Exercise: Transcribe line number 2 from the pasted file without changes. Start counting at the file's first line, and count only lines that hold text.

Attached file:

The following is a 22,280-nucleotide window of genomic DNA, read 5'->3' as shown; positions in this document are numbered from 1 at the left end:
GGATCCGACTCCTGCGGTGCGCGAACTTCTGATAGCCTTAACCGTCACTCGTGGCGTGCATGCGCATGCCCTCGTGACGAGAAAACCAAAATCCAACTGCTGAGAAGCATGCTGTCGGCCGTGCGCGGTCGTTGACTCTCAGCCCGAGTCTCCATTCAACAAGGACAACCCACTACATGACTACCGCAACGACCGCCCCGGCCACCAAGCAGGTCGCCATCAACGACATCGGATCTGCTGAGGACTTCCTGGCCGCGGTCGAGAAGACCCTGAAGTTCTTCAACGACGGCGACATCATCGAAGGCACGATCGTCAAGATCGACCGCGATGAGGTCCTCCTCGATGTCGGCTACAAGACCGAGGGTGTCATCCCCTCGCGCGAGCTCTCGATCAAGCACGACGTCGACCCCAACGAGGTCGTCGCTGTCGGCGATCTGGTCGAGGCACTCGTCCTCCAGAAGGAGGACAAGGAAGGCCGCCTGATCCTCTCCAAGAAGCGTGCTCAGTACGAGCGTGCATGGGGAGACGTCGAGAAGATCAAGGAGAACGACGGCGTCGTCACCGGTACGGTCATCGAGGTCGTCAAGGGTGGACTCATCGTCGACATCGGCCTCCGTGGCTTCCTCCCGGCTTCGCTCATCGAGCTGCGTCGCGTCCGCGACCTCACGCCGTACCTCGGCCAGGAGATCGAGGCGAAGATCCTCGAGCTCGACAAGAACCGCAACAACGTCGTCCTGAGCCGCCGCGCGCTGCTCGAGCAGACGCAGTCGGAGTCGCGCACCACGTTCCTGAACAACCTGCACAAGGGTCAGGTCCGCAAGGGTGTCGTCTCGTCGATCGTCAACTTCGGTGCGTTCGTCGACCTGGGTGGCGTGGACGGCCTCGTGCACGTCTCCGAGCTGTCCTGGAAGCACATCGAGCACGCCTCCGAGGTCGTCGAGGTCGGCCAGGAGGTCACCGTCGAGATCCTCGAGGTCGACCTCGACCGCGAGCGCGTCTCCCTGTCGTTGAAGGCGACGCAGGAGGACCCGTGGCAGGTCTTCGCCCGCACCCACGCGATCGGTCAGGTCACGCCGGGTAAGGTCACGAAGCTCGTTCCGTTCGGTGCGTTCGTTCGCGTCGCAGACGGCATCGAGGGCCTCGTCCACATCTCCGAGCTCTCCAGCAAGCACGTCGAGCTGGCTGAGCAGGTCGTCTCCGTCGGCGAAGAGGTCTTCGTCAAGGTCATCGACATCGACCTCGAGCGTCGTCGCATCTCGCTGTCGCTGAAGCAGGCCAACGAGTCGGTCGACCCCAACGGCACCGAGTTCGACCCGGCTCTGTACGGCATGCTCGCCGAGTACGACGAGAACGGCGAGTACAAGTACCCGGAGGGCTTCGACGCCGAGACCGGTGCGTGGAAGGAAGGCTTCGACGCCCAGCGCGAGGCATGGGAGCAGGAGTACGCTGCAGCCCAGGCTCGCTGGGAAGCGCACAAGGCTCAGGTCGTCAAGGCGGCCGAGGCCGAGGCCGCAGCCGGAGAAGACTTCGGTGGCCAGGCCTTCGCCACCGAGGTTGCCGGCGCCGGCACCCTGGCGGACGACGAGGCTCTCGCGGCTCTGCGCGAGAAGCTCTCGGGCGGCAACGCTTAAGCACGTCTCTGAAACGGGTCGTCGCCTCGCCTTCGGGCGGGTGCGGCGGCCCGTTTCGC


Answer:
GGATCCGACTCCTGCGGTGCGCGAACTTCTGATAGCCTTAACCGTCACTCGTGGCGTGCATGCGCATGCCCTCGTGACGAGAAAACCAAAATCCAACTGCTGAGAAGCATGCTGTCGGCCGTGCGCGGTCGTTGACTCTCAGCCCGAGTCTCCATTCAACAAGGACAACCCACTACATGACTACCGCAACGACCGCCCCGGCCACCAAGCAGGTCGCCATCAACGACATCGGATCTGCTGAGGACTTCCTGGCCGCGGTCGAGAAGACCCTGAAGTTCTTCAACGACGGCGACATCATCGAAGGCACGATCGTCAAGATCGACCGCGATGAGGTCCTCCTCGATGTCGGCTACAAGACCGAGGGTGTCATCCCCTCGCGCGAGCTCTCGATCAAGCACGACGTCGACCCCAACGAGGTCGTCGCTGTCGGCGATCTGGTCGAGGCACTCGTCCTCCAGAAGGAGGACAAGGAAGGCCGCCTGATCCTCTCCAAGAAGCGTGCTCAGTACGAGCGTGCATGGGGAGACGTCGAGAAGATCAAGGAGAACGACGGCGTCGTCACCGGTACGGTCATCGAGGTCGTCAAGGGTGGACTCATCGTCGACATCGGCCTCCGTGGCTTCCTCCCGGCTTCGCTCATCGAGCTGCGTCGCGTCCGCGACCTCACGCCGTACCTCGGCCAGGAGATCGAGGCGAAGATCCTCGAGCTCGACAAGAACCGCAACAACGTCGTCCTGAGCCGCCGCGCGCTGCTCGAGCAGACGCAGTCGGAGTCGCGCACCACGTTCCTGAACAACCTGCACAAGGGTCAGGTCCGCAAGGGTGTCGTCTCGTCGATCGTCAACTTCGGTGCGTTCGTCGACCTGGGTGGCGTGGACGGCCTCGTGCACGTCTCCGAGCTGTCCTGGAAGCACATCGAGCACGCCTCCGAGGTCGTCGAGGTCGGCCAGGAGGTCACCGTCGAGATCCTCGAGGTCGACCTCGACCGCGAGCGCGTCTCCCTGTCGTTGAAGGCGACGCAGGAGGACCCGTGGCAGGTCTTCGCCCGCACCCACGCGATCGGTCAGGTCACGCCGGGTAAGGTCACGAAGCTCGTTCCGTTCGGTGCGTTCGTTCGCGTCGCAGACGGCATCGAGGGCCTCGTCCACATCTCCGAGCTCTCCAGCAAGCACGTCGAGCTGGCTGAGCAGGTCGTCTCCGTCGGCGAAGAGGTCTTCGTCAAGGTCATCGACATCGACCTCGAGCGTCGTCGCATCTCGCTGTCGCTGAAGCAGGCCAACGAGTCGGTCGACCCCAACGGCACCGAGTTCGACCCGGCTCTGTACGGCATGCTCGCCGAGTACGACGAGAACGGCGAGTACAAGTACCCGGAGGGCTTCGACGCCGAGACCGGTGCGTGGAAGGAAGGCTTCGACGCCCAGCGCGAGGCATGGGAGCAGGAGTACGCTGCAGCCCAGGCTCGCTGGGAAGCGCACAAGGCTCAGGTCGTCAAGGCGGCCGAGGCCGAGGCCGCAGCCGGAGAAGACTTCGGTGGCCAGGCCTTCGCCACCGAGGTTGCCGGCGCCGGCACCCTGGCGGACGACGAGGCTCTCGCGGCTCTGCGCGAGAAGCTCTCGGGCGGCAACGCTTAAGCACGTCTCTGAAACGGGTCGTCGCCTCGCCTTCGGGCGGGTGCGGCGGCCCGTTTCGC